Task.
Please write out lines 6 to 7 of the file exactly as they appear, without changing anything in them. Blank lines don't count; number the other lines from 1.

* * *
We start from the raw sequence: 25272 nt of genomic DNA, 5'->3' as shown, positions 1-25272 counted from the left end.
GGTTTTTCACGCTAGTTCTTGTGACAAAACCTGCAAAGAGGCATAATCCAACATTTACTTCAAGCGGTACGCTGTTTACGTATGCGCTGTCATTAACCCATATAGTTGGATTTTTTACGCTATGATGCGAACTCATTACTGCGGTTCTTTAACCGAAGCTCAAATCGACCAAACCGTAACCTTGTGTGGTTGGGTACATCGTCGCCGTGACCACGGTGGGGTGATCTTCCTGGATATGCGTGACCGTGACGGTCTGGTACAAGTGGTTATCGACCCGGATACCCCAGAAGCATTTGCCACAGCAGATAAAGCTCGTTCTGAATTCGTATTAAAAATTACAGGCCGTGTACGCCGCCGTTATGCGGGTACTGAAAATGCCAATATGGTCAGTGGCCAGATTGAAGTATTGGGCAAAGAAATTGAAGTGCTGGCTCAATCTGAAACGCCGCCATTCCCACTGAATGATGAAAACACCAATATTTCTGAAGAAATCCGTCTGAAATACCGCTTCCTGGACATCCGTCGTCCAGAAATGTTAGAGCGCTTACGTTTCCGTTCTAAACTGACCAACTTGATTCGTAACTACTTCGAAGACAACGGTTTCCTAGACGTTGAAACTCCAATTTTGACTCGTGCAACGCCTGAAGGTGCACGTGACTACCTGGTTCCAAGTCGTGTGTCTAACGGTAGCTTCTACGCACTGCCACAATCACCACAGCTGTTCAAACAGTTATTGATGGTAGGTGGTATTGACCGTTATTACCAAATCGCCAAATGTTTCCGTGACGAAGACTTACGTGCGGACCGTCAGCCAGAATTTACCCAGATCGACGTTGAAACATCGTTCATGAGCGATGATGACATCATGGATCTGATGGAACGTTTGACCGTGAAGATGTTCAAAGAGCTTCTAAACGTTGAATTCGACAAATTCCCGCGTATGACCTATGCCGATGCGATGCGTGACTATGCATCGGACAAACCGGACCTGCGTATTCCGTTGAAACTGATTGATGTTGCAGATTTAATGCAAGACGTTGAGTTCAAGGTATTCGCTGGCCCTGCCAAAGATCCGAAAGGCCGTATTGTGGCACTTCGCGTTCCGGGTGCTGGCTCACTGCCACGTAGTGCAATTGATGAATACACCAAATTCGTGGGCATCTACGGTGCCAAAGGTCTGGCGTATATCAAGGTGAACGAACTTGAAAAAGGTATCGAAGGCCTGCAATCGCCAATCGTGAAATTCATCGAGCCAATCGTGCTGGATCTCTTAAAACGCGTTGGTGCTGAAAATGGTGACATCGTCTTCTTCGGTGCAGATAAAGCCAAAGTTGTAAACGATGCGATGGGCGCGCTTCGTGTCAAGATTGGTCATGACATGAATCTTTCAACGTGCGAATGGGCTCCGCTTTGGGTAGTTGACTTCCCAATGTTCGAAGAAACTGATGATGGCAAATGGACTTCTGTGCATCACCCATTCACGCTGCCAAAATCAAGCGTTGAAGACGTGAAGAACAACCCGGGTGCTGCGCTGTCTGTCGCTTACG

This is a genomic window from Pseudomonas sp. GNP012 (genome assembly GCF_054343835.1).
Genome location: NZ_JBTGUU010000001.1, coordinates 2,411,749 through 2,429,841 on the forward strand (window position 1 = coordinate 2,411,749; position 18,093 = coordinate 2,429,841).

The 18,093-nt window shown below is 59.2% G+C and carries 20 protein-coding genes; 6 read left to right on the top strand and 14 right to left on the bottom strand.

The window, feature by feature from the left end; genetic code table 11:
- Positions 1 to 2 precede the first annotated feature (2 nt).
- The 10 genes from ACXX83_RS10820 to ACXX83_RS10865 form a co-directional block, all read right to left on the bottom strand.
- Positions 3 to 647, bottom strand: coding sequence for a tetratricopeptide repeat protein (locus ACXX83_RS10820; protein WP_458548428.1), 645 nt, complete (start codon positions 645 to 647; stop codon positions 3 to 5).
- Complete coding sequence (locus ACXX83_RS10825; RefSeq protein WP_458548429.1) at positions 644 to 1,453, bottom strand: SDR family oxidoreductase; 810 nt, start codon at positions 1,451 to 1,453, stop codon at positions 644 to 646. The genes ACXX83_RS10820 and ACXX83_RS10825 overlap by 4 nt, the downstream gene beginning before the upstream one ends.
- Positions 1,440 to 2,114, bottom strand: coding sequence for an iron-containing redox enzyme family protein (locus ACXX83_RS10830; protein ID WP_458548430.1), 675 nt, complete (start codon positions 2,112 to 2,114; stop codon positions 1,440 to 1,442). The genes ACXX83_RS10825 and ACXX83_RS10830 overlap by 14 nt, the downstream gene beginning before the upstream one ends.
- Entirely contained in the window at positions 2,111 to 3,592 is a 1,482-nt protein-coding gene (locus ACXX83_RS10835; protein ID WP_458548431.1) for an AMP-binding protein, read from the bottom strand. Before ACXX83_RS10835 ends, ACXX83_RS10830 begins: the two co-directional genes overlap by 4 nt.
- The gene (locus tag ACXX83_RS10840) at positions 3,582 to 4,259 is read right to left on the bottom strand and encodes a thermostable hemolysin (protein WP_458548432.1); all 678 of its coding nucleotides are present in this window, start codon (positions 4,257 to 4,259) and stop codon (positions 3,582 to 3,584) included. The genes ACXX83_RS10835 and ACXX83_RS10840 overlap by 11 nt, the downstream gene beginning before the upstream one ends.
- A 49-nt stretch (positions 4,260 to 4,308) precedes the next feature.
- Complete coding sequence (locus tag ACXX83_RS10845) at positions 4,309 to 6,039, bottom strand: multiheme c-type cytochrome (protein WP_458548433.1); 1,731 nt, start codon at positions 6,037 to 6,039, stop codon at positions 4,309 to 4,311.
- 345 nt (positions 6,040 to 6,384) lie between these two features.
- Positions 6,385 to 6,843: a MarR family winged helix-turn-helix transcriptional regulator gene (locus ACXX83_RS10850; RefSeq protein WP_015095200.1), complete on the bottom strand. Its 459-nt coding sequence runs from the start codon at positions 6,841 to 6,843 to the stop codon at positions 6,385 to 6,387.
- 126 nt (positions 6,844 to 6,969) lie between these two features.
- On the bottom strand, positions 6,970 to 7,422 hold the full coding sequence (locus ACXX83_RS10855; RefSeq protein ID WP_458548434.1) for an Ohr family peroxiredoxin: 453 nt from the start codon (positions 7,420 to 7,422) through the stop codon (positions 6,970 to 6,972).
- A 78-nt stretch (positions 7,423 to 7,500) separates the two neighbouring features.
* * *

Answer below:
The window, feature by feature from the left end; genetic code table 11:
- Positions 1 to 2 precede the first annotated feature (2 nt).